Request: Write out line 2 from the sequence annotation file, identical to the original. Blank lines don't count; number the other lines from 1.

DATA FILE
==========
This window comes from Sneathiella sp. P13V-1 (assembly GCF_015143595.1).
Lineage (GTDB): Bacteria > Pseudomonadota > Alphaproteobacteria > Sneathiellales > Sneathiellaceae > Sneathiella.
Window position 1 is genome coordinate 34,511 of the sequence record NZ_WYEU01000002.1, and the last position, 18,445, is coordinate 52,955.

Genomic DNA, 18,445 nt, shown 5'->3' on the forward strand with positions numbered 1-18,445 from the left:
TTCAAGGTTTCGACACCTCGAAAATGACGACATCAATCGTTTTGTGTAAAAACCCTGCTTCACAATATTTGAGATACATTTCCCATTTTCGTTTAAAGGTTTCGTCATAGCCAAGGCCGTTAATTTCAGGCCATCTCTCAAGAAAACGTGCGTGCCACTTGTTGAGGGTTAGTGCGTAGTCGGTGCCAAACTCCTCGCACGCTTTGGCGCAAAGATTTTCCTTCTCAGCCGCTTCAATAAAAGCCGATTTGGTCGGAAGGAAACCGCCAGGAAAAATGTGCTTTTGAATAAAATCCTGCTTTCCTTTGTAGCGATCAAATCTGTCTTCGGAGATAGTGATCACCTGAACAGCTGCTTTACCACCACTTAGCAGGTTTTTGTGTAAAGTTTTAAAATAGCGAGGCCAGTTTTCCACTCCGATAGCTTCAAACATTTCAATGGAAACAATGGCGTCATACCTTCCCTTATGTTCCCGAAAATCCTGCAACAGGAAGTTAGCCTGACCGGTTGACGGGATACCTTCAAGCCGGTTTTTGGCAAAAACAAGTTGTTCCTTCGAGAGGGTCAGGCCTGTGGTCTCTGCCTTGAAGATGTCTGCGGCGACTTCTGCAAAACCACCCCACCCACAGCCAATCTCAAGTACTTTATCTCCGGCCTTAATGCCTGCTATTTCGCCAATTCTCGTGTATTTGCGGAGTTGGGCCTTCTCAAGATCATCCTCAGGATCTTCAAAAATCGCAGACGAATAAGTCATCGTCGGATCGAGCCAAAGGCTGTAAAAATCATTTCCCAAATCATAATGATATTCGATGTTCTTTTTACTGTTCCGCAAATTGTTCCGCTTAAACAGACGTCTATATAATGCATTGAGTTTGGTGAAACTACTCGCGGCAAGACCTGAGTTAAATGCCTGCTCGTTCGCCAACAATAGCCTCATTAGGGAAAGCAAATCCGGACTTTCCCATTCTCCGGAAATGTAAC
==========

Lineage (GTDB): Bacteria > Pseudomonadota > Alphaproteobacteria > Sneathiellales > Sneathiellaceae > Sneathiella.